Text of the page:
Roslyn has been long awaited, especially in the VB.Net world. Since we need it to make some kind of VBCop. Of course this does not mean that Roslyn will be available in the next version of Visual studio yet. But we are hopeful for the version after that.
Installing Roslyn CTP is easy. Just got to the download page, download it (duh) and then install it (duh again).
I guess if your a programmer that these steps should be childsplay. You might notice that Roslyn is stil a codename. I’m guessing the official version will be named, .Net compiler services. Or they might come up with something original this time around…nah probably not.
You can find documentation on MSDN.
Reading source files
Now that you have Roslyn installed you will see that you have a whole slew of new projecttypes at your disposal.
I will start with a Console application.
I then created a new class in a separate file that looks like this.
Public Class Class1 Public Property string1 As String Public Property string2 As String End Class
And what I want is to get the properties out of that.
First I read the text of the file and hand it to Roslyn to disect.
Option Strict Off Imports System.IO Module Module1 Sub Main() Dim sourcetext As String Using streamReader= New StreamReader("F:MyDocumentsVisual Studio 2010ProjectsConsoleApplication5Class1.vb") sourcetext = streamReader.ReadToEnd End Using Dim tree = SyntaxTree.ParseCompilationUnit(sourcetext) End Sub End Module
The streamreader reads the file and puts the content in the sourcetext variable. We then use the SyntaxTree.ParseCompilationUnit to make Roslyn do it’s thing.
After this it is quite easy to get the properties out of there.
Dim tree = SyntaxTree.ParseCompilationUnit(sourcetext) Dim root As CompilationUnitSyntax = tree.Root Dim properties = root.DescendentNodes.OfType(Of PropertyStatementSyntax)() For Each prop In properties Console.WriteLine(prop.GetText) Console.WriteLine(prop.Identifier.GetFullText) Next Console.ReadLine()``` First we need to get the root of our class, which we can get with tree.Root. We then get the properties via the descendentnodes and we tell it to get all nodes of type PropertyStatementSyntax. We then just write the result out on the Console. <div class="image_block"> <a href="/wp-content/uploads/users/chrissie1/roslyn/roslyn2.png?mtime=1319307178"><img alt="" src="/wp-content/uploads/users/chrissie1/roslyn/roslyn2.png?mtime=1319307178" width="707" height="423" /></a> </div> The identifier will get you the name of the property. You can also get the return type and so much more. Like attributes and what not. This would be the shorter version of the above. ```vbnet Imports System.IO Module Module1 Sub Main() Dim sourcetext As String Using streamReader = New StreamReader("F:MyDocumentsVisual Studio 2010ProjectsConsoleApplication5Class1.vb") sourcetext = streamReader.ReadToEnd End Using For Each prop In SyntaxTree.ParseCompilationUnit(sourcetext).Root.DescendentNodes.OfType(Of PropertyStatementSyntax)() Console.WriteLine(prop.GetText) Console.WriteLine(prop.Identifier.GetFullText) Next Console.ReadLine() End Sub End Module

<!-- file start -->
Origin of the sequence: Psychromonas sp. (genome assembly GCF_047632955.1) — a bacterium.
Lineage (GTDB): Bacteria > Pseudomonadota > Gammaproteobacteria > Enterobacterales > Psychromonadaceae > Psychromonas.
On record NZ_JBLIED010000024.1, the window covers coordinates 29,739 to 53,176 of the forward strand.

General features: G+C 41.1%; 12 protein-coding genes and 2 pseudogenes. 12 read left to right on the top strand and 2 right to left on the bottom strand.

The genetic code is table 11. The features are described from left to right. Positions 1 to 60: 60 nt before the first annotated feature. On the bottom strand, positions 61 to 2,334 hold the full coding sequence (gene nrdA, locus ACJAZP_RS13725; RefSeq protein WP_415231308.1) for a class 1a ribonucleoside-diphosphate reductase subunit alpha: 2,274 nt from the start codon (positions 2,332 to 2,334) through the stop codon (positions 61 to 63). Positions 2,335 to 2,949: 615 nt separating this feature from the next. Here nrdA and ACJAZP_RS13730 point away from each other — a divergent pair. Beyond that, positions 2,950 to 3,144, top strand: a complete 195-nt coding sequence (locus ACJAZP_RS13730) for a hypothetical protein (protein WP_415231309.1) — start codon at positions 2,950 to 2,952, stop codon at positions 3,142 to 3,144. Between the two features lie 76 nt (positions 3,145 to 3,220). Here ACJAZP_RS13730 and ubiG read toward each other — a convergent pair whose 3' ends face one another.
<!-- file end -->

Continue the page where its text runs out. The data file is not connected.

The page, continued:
That looks promising, but Roslyn can do so much more. And what happens when the sourcefile does not compile? More things to find out, more things to learn. I can already think of many things you can do with this.